A weak chemical reaction between water and rock. Rainwater mixed with carbon dioxide in the atmosphere forms Carbonic acid. This then reacts with calcium carbonate in limestone to form calcium bicarbonate.
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Chemical weathering continued.
Bicarbonate is soluble in water and the limestone gets weathered when carbonation occurs.
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What is mass movement?
Mass movement is the movement of material downslope as the result of gravity. This can be a slow process in the case of soil creep or fast in the case of rockfalls. Water commonly acts as a lubricant in mass movement.
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What are mudflows?
A mudflow is an earthflow consisting of material that is wet enough to flow rapidly and that contains at least 50 percent sand, silt, and clay-sized particles.
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What is slumping?
Marine processes erode and undermine the base of the cliff. Rainwater infiltrates the cliff through unconsolidated, porous material. This then creates a slip plane. The weight of the saturated clay causes the material to slump along the slip plane.
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Slumping continued.
The face of the cliff moves downwards, creating a concave slide plane, with a rotational movement.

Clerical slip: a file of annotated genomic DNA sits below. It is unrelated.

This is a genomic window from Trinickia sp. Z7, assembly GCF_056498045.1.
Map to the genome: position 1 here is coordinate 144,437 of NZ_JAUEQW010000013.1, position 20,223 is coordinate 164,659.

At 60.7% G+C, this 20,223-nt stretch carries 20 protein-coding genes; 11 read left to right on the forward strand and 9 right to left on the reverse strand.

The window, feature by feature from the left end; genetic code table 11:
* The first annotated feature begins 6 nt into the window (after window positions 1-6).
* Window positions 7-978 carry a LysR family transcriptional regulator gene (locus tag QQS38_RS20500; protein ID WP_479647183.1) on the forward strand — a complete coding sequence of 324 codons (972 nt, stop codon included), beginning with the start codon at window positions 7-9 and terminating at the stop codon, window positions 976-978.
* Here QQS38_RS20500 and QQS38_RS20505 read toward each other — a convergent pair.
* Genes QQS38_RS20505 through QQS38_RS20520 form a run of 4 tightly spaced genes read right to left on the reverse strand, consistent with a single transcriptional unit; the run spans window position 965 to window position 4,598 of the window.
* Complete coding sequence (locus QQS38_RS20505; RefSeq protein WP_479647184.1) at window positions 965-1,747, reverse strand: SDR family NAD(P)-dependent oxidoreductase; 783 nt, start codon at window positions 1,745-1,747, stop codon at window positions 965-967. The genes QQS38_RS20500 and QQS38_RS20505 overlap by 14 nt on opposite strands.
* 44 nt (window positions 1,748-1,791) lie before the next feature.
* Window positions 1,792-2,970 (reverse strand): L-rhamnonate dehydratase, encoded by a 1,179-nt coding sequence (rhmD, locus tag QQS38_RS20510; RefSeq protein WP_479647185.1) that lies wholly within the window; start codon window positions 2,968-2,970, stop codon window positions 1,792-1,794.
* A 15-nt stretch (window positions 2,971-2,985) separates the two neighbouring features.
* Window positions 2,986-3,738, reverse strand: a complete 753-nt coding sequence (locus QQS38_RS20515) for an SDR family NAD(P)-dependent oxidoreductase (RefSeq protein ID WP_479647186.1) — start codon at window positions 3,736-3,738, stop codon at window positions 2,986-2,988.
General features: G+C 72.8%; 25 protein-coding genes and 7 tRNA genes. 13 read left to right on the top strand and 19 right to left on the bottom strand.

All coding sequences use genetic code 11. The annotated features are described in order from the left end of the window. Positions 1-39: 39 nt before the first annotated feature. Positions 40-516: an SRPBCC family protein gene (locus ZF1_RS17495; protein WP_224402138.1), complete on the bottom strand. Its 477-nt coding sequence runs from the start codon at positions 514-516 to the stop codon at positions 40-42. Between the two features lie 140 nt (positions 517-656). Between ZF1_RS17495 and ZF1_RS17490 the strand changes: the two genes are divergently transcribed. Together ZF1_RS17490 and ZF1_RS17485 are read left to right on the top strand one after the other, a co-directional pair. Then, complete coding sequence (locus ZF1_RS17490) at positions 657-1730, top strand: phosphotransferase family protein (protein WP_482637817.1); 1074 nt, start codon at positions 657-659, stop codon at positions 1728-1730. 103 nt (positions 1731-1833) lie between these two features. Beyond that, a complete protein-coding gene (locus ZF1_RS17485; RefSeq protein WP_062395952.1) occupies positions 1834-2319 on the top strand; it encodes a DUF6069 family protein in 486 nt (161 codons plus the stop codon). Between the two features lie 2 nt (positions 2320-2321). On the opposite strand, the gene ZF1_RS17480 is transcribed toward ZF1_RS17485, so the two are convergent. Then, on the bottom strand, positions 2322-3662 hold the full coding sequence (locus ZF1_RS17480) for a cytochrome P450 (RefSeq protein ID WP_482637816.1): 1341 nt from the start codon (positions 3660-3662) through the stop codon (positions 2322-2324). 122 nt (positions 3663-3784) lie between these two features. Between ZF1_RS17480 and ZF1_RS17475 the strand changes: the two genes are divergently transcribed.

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What is concordant geology?
Rocks roughly parallel to the coastline.
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What is discordant geology?
Rocks roughly perpendicular to the coastline.
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What are the main aims of coastal management?
To provide defence against flooding and to provide protection against coastal erosion. Other aims are to stabilise beaches affected by longshore drift, to stabilise sand dune areas and to protect salt marshes.
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What is hard engineering?
Hard engineering options tend to be expensive, short-term options. They may also have a high impact on the landscape or environment and be unsustainable. They have specific purposes, e.g. protecting a coastal town.
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What are some examples of hard engineering?
Sea walls, rock armour, gabians, cliff fixing, offshore reefs, barrages.
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What is soft engineering?
Often less expensive than hard engineering options. They are usually more long-term and sustainable, with less impact on the environment.
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What are some examples of soft engineering?
Beach nourishment, dune regeneration, managed retreat.
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What are some examples of soft engineering?
Beach nourishment, dune regeneration, managed retreat.
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Other cards in this set

Card 2


What is the foreshore?


The area between the high and low water marks. (The most important area for marine processes in non-storms).

Card 3


What is the inshore?


Preview of the front of card 3

Card 4


What is 'offshore'?


Preview of the front of card 4

Card 5


What is fetch?


Preview of the front of card 5